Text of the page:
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June 03, 2012

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Poetic seduction indeed. At "cigarette" she should leave, but . . . My favorite is also "Swing Time."

My first Astaire / Rogers in a movie theatre was a double bill of "Top Hat" and "Swing Time." I didn't think anything could surpass "Top Hat" (music by Irving Berlin; big number "Cheek to Cheek") until I saw "Swing Time" with Fred as Lucky Garnet shooting dice for the control of a band. The melody of "A Fine Romance" immediately installed itself on my mind, and I have heard dozens of covers since, from Billie Holiday's to Marilyn Monroe's; but the rest of that magical score ("Pick Yourself Up," "The Way You Look Tonight," "Bojangles of Harlem," and "Never Gonna Dance")soon caught up. Jerome Kern married his operatic sublime with the swing tempo of the day, and Dorothy Fields's best lyrics spice up the marriage. The dances -- especially for "Pick Yourself Up" and "Never Gonna Dance" -- were magnificent: in a comic register for the former, and with unmatched grandiloquence and erotic glory in the second. (Arlene Croce has an excellent analysis.) So they are still one-two in my book: "Swing Time" and "Top Hat," with "Shall We Dance?" (the Gershwins) in third place. -- DL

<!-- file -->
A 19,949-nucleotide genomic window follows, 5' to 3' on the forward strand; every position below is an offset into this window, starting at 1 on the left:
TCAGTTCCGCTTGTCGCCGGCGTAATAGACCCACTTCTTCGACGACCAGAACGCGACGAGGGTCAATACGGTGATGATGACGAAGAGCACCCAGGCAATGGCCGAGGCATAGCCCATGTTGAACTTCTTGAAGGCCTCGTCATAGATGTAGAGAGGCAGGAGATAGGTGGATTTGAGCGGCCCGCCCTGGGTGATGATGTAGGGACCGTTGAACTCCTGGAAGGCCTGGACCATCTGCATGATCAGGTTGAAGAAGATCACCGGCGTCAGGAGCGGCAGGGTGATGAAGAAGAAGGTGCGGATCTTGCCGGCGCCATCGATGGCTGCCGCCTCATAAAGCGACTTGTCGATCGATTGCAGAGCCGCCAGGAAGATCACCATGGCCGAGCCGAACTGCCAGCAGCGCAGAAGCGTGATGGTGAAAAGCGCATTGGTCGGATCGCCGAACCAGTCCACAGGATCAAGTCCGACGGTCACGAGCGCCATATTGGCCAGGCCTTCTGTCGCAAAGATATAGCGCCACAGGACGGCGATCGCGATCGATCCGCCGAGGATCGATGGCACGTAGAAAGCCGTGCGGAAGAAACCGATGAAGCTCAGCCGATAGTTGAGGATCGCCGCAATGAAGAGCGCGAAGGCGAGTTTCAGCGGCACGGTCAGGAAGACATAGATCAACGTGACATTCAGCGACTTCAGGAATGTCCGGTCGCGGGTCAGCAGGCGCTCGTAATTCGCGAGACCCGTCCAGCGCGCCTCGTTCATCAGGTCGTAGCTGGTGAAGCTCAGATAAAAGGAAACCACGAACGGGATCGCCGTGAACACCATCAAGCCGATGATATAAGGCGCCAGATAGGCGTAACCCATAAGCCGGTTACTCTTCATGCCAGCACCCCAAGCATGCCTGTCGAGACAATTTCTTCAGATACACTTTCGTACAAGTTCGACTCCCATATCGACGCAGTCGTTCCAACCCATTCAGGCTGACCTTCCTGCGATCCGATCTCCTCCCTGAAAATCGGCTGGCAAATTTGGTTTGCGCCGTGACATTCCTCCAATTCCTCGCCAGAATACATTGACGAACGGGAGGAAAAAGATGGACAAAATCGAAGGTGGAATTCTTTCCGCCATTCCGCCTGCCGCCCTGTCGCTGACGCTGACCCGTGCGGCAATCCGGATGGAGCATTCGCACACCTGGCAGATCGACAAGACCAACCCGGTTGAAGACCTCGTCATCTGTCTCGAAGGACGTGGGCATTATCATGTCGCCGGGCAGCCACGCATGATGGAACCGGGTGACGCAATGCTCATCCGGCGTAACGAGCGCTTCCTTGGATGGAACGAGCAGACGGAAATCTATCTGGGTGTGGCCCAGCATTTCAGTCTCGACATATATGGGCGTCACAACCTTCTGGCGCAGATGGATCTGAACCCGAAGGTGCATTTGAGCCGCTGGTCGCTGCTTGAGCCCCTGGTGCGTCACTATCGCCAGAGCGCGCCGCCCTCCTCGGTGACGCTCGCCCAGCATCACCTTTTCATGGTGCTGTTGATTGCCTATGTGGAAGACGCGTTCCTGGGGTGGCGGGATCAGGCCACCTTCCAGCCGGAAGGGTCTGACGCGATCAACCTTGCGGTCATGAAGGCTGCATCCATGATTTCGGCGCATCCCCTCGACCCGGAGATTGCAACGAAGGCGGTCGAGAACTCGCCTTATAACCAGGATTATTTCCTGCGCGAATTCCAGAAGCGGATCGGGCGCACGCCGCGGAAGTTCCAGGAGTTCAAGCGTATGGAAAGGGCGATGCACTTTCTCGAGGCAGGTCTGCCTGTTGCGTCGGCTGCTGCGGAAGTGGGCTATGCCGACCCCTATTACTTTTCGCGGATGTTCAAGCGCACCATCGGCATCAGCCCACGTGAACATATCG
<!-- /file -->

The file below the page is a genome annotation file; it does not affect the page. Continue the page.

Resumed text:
"Shall We Dance"

I loved this piece in the NY Times, too, and I want the book.

Thanks, Stacey. This burned a hole in my computer screen. (And the
earth moved!)

"Swing Time," too. Missed the piece in the Times; what does she say about
his smacking his hands after he's "finished" ...?

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Radio

I left it
on when I
left the house
for the pleasure
of coming back
ten hours later
to the greatness
of Teddy Wilson
"After You've Gone"
on the piano
in the corner
of the bedroom
as I enter
in the dark
                   

from New and Selected Poems by David Lehman


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This Way Out

THE RULE OF THUMB
by T.P.Winch

Ringfinger was nervous
Pinky terrified
when they learned
that Hand might succumb
to the rule of Thumb.

 

 


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